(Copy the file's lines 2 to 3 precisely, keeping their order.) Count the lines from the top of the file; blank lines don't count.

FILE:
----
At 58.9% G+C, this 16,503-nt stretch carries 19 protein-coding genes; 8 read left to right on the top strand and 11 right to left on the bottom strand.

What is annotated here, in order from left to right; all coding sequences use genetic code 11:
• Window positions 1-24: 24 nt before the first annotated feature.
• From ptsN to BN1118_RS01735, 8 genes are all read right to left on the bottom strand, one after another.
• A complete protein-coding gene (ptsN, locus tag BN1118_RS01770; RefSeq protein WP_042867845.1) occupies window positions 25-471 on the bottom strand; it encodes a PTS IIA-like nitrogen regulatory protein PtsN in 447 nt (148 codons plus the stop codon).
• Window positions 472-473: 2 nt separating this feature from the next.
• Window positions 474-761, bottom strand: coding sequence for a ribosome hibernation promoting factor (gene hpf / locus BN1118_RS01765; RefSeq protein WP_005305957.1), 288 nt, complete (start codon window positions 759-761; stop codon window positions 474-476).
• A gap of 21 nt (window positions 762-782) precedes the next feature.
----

What is annotated here, in order from left to right; all coding sequences use genetic code 11:
• Window positions 1-24: 24 nt before the first annotated feature.